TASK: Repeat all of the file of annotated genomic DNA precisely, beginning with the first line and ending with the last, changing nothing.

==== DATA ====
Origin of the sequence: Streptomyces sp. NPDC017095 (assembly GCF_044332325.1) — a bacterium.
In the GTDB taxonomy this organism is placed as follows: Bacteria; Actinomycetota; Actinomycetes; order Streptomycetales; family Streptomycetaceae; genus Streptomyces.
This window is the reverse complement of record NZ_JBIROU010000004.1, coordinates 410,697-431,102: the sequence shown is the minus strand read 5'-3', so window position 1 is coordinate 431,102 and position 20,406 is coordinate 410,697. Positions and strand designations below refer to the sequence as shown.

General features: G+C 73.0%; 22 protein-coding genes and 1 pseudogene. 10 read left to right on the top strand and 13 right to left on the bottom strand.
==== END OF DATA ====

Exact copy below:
Origin of the sequence: Streptomyces sp. NPDC017095 (assembly GCF_044332325.1) — a bacterium.
In the GTDB taxonomy this organism is placed as follows: Bacteria; Actinomycetota; Actinomycetes; order Streptomycetales; family Streptomycetaceae; genus Streptomyces.
This window is the reverse complement of record NZ_JBIROU010000004.1, coordinates 410,697-431,102: the sequence shown is the minus strand read 5'-3', so window position 1 is coordinate 431,102 and position 20,406 is coordinate 410,697. Positions and strand designations below refer to the sequence as shown.

General features: G+C 73.0%; 22 protein-coding genes and 1 pseudogene. 10 read left to right on the top strand and 13 right to left on the bottom strand.